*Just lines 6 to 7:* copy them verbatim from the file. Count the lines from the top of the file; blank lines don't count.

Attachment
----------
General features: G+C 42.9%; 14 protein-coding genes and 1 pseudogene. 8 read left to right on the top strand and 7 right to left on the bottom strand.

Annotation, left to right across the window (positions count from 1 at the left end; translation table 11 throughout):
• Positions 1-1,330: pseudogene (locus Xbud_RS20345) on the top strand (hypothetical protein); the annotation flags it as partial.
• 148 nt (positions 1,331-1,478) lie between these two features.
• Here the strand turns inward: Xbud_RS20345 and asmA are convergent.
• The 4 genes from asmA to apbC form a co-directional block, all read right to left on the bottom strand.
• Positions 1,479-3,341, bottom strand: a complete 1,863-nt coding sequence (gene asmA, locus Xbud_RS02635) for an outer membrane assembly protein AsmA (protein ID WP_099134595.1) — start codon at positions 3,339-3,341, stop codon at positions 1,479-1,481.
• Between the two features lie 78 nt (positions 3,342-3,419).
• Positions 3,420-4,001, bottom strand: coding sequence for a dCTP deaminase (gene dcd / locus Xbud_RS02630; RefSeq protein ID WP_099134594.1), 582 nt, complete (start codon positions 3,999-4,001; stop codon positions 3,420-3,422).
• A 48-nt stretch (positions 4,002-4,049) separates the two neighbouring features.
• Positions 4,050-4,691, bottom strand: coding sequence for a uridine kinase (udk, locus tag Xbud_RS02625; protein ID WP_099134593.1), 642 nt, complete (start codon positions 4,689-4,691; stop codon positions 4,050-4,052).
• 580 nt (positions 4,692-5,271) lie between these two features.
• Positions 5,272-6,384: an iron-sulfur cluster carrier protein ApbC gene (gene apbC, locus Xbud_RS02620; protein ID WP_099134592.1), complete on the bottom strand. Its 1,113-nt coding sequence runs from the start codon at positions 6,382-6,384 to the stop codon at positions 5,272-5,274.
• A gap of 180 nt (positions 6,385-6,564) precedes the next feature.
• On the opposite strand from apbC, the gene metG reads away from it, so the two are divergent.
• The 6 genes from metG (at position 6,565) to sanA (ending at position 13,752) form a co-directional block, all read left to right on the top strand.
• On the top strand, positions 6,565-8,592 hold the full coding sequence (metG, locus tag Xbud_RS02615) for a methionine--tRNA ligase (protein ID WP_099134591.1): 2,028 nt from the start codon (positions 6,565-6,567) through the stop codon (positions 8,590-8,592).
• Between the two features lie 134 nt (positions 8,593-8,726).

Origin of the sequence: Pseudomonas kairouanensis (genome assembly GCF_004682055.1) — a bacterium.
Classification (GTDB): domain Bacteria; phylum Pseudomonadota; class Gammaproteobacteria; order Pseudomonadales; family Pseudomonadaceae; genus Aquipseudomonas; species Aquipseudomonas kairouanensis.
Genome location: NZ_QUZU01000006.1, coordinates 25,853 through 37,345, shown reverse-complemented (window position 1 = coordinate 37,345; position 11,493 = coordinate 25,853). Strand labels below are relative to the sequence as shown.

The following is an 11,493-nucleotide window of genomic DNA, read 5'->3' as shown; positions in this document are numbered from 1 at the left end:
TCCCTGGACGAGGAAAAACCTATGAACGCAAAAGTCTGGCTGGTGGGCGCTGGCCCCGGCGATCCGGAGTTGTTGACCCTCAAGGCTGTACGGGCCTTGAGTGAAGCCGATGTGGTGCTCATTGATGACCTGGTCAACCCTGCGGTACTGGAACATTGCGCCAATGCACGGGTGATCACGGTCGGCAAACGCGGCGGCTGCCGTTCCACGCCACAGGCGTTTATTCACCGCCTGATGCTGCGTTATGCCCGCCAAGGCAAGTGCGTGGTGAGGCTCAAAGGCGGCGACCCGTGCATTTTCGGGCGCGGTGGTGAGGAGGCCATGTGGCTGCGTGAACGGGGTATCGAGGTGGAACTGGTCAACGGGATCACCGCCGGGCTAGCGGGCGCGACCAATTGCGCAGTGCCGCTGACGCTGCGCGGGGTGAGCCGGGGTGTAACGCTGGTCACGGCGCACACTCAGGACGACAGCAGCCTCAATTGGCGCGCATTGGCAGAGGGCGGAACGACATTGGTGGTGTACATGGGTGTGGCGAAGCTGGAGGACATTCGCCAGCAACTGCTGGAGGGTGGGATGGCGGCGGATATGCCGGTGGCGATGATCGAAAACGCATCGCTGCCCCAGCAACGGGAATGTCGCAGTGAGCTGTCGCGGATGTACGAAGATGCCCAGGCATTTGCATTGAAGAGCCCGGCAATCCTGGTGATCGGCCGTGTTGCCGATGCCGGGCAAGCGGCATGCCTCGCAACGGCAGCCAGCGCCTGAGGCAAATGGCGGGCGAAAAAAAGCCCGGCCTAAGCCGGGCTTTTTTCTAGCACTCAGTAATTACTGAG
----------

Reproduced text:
• The 4 genes from asmA to apbC form a co-directional block, all read right to left on the bottom strand.
• Positions 1,479-3,341, bottom strand: a complete 1,863-nt coding sequence (gene asmA, locus Xbud_RS02635) for an outer membrane assembly protein AsmA (protein ID WP_099134595.1) — start codon at positions 3,339-3,341, stop codon at positions 1,479-1,481.